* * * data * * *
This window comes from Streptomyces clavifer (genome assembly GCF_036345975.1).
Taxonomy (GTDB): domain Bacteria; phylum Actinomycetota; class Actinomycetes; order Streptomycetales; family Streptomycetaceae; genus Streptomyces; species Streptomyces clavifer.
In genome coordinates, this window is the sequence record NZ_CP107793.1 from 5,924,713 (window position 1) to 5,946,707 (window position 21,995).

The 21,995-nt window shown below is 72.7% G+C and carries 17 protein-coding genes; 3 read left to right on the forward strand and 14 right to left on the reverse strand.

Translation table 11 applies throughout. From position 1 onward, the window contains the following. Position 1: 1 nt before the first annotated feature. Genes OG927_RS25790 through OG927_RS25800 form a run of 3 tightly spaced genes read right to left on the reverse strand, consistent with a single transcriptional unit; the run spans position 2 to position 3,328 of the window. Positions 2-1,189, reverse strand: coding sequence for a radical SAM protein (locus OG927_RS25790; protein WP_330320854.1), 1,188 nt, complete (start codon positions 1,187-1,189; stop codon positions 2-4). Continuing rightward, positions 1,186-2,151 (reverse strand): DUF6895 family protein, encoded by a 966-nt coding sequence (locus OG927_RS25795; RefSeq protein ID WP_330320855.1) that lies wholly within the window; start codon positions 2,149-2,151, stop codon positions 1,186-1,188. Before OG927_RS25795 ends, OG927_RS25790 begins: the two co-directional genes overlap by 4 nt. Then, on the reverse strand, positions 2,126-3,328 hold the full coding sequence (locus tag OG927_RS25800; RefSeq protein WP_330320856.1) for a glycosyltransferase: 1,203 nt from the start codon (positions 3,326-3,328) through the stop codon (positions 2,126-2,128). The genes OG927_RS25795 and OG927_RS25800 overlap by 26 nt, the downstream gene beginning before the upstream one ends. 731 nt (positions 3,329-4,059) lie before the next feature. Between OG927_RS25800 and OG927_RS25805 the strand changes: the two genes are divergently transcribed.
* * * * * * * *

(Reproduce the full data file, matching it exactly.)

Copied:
This window comes from Streptomyces clavifer (genome assembly GCF_036345975.1).
Taxonomy (GTDB): domain Bacteria; phylum Actinomycetota; class Actinomycetes; order Streptomycetales; family Streptomycetaceae; genus Streptomyces; species Streptomyces clavifer.
In genome coordinates, this window is the sequence record NZ_CP107793.1 from 5,924,713 (window position 1) to 5,946,707 (window position 21,995).

The 21,995-nt window shown below is 72.7% G+C and carries 17 protein-coding genes; 3 read left to right on the forward strand and 14 right to left on the reverse strand.

Translation table 11 applies throughout. From position 1 onward, the window contains the following. Position 1: 1 nt before the first annotated feature. Genes OG927_RS25790 through OG927_RS25800 form a run of 3 tightly spaced genes read right to left on the reverse strand, consistent with a single transcriptional unit; the run spans position 2 to position 3,328 of the window. Positions 2-1,189, reverse strand: coding sequence for a radical SAM protein (locus OG927_RS25790; protein WP_330320854.1), 1,188 nt, complete (start codon positions 1,187-1,189; stop codon positions 2-4). Continuing rightward, positions 1,186-2,151 (reverse strand): DUF6895 family protein, encoded by a 966-nt coding sequence (locus OG927_RS25795; RefSeq protein ID WP_330320855.1) that lies wholly within the window; start codon positions 2,149-2,151, stop codon positions 1,186-1,188. Before OG927_RS25795 ends, OG927_RS25790 begins: the two co-directional genes overlap by 4 nt. Then, on the reverse strand, positions 2,126-3,328 hold the full coding sequence (locus tag OG927_RS25800; RefSeq protein WP_330320856.1) for a glycosyltransferase: 1,203 nt from the start codon (positions 3,326-3,328) through the stop codon (positions 2,126-2,128). The genes OG927_RS25795 and OG927_RS25800 overlap by 26 nt, the downstream gene beginning before the upstream one ends. 731 nt (positions 3,329-4,059) lie before the next feature. Between OG927_RS25800 and OG927_RS25805 the strand changes: the two genes are divergently transcribed.